Philosophy 167: Class 7 - Part 1 - The Galilean Principles: Evidential Problems, and Experimental Challenges in Mechanics.

Smith, George E. (George Edwin), 1938-


  • Synopsis: Discusses the limitations of Galileo's evidence supporting his four claims, and the importance of experimental verification.

    Opening line: "All right, I'm starting with a slide that corresponds to the one I ended with last week, where I listed the four Galilean claims."

    Duration: 12:33 minutes.

    Segment: Class 7, Part 1.
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All right, I'm starting with a slide that corresponds to the one I ended with last week, where I listed the four Galilean claims. And raised the question of the evidence for them. The difference this time Is I'm simply listing the sources, I am listing where the evidence is, almost more than describing the evidence itself, but it's a list, so just remember what they are.
Dissent and the absence of air resistance is the same for all bodies, regardless of weight, shape and density, that's a remarkable claim. Remarkable in at least two respects. Remarkable historically because one would have thought not, but also remarkable because it will continue right down to Einstein. It's a very, very important claim.
It's a fundamental principle of Einstein's general relativity. The second one then is the uniform acceleration in absence of air resistance. The third is the path wise independence principal as I'd like to call it. In the absence of air resistance you acquire the same speed, regardless we'll come back to that tonight, and the fourth is the speed acquired in descent is exactly sufficient to raise it back to the original height.
All of these, you probably weren't told about the third one when you were in high school and first learned these things. But it's actually the one that's most important up there in many respects because it's a fundamental energy proposition. What I want to call your attention to is there's a list of so-called evidence up here, but think about for a moment what the evidence really consisted in.
It consisted of claims made by Galileo and Riccioli. Galileo says nothing about anybody else being present when he does the experiments. He gives us no data. He simply has this remark within a heartbeat, etc. And Riccioli's case, he says something that gives his results a slight bit more credibility, namely, Grimaldi was involved as well.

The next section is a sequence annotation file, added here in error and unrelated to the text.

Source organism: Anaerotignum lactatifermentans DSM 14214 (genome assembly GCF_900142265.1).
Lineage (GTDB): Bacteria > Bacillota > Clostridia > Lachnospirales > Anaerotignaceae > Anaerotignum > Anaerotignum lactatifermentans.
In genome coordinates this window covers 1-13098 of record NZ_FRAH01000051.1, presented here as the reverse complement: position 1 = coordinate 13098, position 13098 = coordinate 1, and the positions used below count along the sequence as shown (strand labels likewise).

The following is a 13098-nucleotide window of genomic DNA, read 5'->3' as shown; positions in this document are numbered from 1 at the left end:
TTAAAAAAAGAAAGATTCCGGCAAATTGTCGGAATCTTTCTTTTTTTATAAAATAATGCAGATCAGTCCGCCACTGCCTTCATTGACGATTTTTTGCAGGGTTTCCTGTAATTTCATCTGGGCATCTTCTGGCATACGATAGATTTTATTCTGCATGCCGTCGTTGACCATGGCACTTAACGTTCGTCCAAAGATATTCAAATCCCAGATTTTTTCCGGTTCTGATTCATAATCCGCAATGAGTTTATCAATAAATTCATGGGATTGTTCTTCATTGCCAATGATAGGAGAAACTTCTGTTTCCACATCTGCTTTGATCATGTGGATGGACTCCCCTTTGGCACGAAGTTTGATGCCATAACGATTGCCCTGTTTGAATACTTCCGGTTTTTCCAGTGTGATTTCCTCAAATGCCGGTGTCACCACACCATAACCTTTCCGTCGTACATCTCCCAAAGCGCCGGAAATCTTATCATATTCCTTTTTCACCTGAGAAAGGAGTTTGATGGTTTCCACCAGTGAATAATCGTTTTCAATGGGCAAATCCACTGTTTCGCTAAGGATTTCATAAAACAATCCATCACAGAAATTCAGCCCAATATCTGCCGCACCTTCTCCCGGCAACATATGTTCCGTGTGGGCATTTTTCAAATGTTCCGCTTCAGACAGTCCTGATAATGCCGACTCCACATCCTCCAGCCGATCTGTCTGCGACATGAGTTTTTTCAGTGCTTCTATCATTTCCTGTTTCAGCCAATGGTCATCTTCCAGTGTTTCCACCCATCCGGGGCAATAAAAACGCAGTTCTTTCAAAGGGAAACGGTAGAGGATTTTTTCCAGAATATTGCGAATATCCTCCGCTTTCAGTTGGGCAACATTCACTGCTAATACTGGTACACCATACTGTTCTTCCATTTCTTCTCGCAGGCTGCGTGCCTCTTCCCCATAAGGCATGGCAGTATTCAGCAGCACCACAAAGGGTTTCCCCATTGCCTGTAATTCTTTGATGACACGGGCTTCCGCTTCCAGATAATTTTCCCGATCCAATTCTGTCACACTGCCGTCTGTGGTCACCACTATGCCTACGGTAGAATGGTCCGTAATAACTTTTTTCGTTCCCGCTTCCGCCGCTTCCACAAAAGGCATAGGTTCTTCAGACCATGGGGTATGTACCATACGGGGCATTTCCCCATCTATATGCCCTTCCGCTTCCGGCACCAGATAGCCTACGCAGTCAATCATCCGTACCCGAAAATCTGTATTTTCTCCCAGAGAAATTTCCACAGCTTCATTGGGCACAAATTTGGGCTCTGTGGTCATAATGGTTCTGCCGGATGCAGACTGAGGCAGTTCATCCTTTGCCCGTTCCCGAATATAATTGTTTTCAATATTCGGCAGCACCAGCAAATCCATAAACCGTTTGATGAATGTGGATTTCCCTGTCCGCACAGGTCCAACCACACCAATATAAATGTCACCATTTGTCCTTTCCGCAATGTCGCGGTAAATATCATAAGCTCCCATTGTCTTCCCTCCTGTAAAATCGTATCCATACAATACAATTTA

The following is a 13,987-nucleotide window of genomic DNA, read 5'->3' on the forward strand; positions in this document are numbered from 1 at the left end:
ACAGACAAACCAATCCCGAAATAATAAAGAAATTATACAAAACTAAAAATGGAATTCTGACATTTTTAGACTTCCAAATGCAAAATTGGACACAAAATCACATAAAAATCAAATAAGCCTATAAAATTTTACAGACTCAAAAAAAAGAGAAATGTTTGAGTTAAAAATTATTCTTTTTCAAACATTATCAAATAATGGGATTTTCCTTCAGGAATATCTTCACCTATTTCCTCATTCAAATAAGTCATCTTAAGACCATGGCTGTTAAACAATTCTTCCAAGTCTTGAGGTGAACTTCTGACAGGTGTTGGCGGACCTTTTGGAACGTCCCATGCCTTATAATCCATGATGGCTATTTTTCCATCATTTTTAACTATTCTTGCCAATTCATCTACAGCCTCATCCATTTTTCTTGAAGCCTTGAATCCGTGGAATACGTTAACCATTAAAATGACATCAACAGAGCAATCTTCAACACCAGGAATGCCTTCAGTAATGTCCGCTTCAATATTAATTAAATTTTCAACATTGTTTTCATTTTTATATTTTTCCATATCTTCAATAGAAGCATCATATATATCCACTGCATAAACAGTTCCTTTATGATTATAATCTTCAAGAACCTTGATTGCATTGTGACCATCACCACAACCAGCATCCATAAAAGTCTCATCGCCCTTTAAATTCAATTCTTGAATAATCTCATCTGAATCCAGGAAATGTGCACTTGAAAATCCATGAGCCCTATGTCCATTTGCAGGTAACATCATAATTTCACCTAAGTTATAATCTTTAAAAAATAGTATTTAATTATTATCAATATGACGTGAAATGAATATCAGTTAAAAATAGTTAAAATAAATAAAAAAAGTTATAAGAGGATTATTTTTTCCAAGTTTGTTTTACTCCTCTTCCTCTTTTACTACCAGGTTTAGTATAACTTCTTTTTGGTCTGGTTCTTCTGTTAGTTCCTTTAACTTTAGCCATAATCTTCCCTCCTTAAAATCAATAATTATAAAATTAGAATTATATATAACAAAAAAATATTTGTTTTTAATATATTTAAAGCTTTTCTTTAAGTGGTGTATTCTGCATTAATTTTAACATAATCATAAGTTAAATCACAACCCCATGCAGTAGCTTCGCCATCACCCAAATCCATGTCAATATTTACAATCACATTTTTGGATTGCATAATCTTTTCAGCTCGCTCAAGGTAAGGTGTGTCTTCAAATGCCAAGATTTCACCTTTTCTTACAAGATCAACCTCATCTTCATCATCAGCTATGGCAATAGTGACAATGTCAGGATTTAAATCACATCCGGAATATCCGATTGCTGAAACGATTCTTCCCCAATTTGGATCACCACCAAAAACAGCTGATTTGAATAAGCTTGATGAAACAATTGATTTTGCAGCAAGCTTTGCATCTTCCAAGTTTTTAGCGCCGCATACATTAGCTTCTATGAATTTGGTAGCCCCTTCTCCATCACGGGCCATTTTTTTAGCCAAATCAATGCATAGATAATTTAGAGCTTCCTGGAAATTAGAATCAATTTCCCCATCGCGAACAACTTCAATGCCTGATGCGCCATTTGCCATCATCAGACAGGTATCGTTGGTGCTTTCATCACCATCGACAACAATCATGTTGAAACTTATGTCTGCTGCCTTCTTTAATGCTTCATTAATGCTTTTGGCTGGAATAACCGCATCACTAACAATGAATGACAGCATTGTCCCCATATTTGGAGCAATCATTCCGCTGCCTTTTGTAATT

Grimaldi is a major scientist in history. He's the one who discovered the phenomenon of optical diffraction, and is no small minor figure himself. He was of course a colleague at Bologna, but regardless, picture yourself as not in Italy and you read these and you're told there's evidence. Do you just take people's word for it that there's evidence?
And that what particularly bothers me here after Riccioli published his results, which I pointed out last time are distressingly perfect. Doesn't mean he didn't get them, and remember he was kind of disapproved Galileo, so there's a credence that lent him. And he also says those are his two best of many experiments.
Which may be the two in which he got exact agreement and maybe the others it wasn't so good. But the bothersome thing to me is, once you know the distance of fall in the first second is 15 Roman feet, a very natural experiment suggests itself. Go back to Galileo inclined plane experiments.
You now know the distance of fall in the first second. Therefore, you can predict the exact amount of time it's supposed to take to go down any incline plane. And if you were to do the experiment, you would be off by somewhere around 20%. Okay. Or more, actually.
You could be off by as much as 28%. And, nobody seems to have done that experiment. When I put out that $200 prize for anybody who could show an experiment distinguishing between rolling and falling, that's the one that I just thought was natural. Now there are two possibilities, nobody did it, which is a comment about experimental practice at the time or people did it, got a result they didn't expect and decided not to publish.
You'll see reason to believe the latter later tonight, okay, but either way it's a comment of sorts about experimental practice at the time. When Kepler put out the Ruldophian tables everybody was in a position to cross check them. And he made it even easier for people by putting out the affirmarities giving predictions to various things over the next few years.
What's the cost? What's the check of the claims made by Riccioli and Galileo? Well the natural thing to do is to do follow on experiments of some sort. That you expect yield interesting results, but when they don't yield interesting results, they will expose something is wrong. In fact, I'll make a rather extreme statement.
Successful experimental programs almost always lead on to further experiments that are generating new information, but in the process, checking past experiments, and that just seems not to have happened here. Or if it happened, it didn't make the public literature. Or at least I haven't found it anywhere in the public literature.
One should be cautious here. But the fact that Berteloni mainly was at Dibner the first year I was director, and he spent the whole year reviewing 17th century literature. We had the best library in the western hemisphere I think for that subject, and he couldn't find anything, makes me think it's gonna be very hard to find in the literature.
At any rate, just a reminder, the next slide's kind of minor, and you've seen it before. The three problems with doing experiments in mechanics at the time. The times were very short. Now, five seconds is not that short. But a half second error in five seconds is a substantial error.